There are a few other ways that pedestrians are partly or wholly to blame for pedestrian accidents:
- Jaywalking is illegal. It occurs when a pedestrian crosses in the middle of the street away from a crosswalk.
- Crossing when the Do Not Walk sign is illuminated in red even though the pedestrian is in a crosswalk puts a walker to blame.
- Walking anyplace where pedestrians are not allowed such as on a bridge or a highway can place the pedestrian at fault for the accident.
- Pedestrians are not allowed to enter the street if they are intoxicated, and doing so can render them at fault for the accident to some degree.
Actions Pedestrians Can Take To Stay Safe
There are ways a pedestrian can improve their chances of staying safe. These include:
- It is important to look both ways not once but twice when crossing the street.
- Keep a lookout for turning vehicles.
- Don’t drink and walk. It increases your risk of being hit.
- Obey traffic signs telling the pedestrian when to walk and not walk.
- Check out multiple lanes before crossing. The driver in the lane nearest you may stop, but another vehicle on the inside lane may not see you and keep going.
- Use a sidewalk when possible rather than walking on the side of the road. If you must walk on the road, walk against traffic. This gives you a chance to see someone headed straight for you.
- Don’t talk on a cell phone when walking. Likewise, don’t use headphones because you won’t be able to hear warnings by drivers or an approaching vehicle.
- Don’t just look at signals giving you the right of way. Drivers may disobey traffic signals. Look before crossing.
- Never assume a driver will stop. Walk defensively.
- Be aware of vehicles in parking lots. Sometimes the driver cannot see you, particularly when backing up.
- Wear bright-colored or light clothing when walking. Carry a flashlight at night.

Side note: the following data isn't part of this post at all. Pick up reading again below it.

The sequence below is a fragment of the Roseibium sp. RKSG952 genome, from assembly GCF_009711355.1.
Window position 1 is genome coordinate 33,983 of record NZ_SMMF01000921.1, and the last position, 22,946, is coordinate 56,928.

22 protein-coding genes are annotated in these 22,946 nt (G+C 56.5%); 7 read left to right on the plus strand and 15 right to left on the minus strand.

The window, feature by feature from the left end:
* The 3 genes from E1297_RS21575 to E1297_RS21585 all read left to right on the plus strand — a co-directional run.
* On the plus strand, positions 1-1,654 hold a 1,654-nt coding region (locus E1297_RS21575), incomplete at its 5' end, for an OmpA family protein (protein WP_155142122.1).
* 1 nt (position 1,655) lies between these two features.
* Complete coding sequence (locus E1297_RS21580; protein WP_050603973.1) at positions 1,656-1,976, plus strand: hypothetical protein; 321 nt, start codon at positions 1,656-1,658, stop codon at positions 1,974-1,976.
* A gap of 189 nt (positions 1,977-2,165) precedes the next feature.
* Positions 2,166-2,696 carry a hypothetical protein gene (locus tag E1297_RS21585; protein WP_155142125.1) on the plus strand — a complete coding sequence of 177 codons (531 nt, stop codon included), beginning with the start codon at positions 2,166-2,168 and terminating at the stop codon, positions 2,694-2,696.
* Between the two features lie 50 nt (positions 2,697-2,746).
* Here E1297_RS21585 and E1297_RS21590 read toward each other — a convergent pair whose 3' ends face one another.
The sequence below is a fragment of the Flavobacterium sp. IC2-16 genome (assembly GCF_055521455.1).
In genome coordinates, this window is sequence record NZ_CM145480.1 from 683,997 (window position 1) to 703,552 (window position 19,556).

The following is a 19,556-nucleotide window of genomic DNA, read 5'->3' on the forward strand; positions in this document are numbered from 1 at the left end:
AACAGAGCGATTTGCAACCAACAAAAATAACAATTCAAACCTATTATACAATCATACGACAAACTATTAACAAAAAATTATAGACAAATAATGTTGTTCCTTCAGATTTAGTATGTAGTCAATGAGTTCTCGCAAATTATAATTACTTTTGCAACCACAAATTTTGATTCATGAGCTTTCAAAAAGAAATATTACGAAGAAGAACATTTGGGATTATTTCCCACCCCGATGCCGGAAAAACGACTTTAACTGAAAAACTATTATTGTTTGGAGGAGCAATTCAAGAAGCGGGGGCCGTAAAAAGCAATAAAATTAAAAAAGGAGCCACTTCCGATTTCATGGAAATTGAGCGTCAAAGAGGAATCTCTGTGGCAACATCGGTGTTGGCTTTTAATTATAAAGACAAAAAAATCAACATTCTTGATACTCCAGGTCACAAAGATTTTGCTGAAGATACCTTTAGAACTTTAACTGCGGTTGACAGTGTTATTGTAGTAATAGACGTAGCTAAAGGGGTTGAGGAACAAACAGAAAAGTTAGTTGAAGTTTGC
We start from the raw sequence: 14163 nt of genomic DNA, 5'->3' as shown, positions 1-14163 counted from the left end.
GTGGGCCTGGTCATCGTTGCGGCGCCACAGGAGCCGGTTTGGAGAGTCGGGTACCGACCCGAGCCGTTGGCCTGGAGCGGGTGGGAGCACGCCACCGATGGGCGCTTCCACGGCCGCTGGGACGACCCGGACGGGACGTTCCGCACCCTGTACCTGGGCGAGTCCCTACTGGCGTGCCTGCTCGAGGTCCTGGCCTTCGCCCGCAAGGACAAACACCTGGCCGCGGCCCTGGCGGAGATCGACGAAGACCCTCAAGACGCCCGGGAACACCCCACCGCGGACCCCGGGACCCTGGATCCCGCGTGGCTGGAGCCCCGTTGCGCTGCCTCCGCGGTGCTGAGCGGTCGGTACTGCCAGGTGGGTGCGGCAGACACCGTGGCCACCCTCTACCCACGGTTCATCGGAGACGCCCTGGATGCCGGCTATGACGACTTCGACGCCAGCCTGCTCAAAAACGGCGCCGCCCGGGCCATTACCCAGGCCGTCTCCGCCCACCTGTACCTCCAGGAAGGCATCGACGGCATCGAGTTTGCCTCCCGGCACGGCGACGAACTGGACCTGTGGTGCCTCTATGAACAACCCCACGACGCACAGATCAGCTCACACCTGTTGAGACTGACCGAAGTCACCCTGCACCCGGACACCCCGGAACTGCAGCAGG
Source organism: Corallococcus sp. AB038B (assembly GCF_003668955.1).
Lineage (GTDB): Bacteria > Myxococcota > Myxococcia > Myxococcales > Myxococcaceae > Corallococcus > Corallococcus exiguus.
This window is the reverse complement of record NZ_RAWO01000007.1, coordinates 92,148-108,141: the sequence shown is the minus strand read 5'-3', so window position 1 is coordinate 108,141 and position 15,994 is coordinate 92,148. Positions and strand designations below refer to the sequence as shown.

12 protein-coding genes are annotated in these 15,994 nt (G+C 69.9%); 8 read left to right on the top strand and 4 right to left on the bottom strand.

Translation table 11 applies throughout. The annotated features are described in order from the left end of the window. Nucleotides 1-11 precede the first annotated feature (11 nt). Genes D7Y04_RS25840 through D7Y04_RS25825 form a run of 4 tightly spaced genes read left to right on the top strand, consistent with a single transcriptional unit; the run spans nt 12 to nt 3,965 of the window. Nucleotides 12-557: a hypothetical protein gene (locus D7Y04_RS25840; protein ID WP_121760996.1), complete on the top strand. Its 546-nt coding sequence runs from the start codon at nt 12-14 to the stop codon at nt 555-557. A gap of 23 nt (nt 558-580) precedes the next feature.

Other Types of Pedestrian Accidents
Accidents with motor vehicles are not the only way a pedestrian can be hurt. Construction along the street can expose the walker to danger too. Roadway debris can cause the pedestrian to fall. Heaving sidewalks or cracked pavement can be dangerous for pedestrians and lead to non-vehicular accidents. Icy paths and roads lead to many pedestrian accidents. In cases where the sidewalk is damaged with debris or has risen up around tree roots, the owner of the premises may be responsible. In some cases, it is the city that is responsible.
Filing a Pedestrian Personal Injury Lawsuit
Make sure to file a lawsuit before the statute of limitations runs out. The time limit for filing after which a case will no longer be heard is usually two years. However, if a governmental authority such as a city or state is involved in the wrongdoing, you have just six months to file an administrative claim. Depending on the government’s response, you may still have two years to file. However, if the initial administrative claim is not made in time, the case will most likely not be heard.
Reasons Drivers Hit Pedestrians
There are some common reasons that drivers hit pedestrians:
- Distracted driving is responsible for many pedestrian deaths.
- Not obeying traffic signals and signs can lead to a pedestrian accident.
- Drivers who do not yield the right of way in crosswalks cause accidents.
- Pedestrian accidents are often caused by drunk or drugged drivers.
- Drivers must signal before turning. Not doing this makes it impossible for a pedestrian to weigh whether a driver will turn.
- Drivers must slow down to accommodate weather conditions.
- Drivers must take special care not to hit children. This means slowing down when approaching a school crosswalk or when traffic signals are armed, warning of children crossing the road. Stop when a school bus has the stop sign displayed. This means that children may be crossing the road.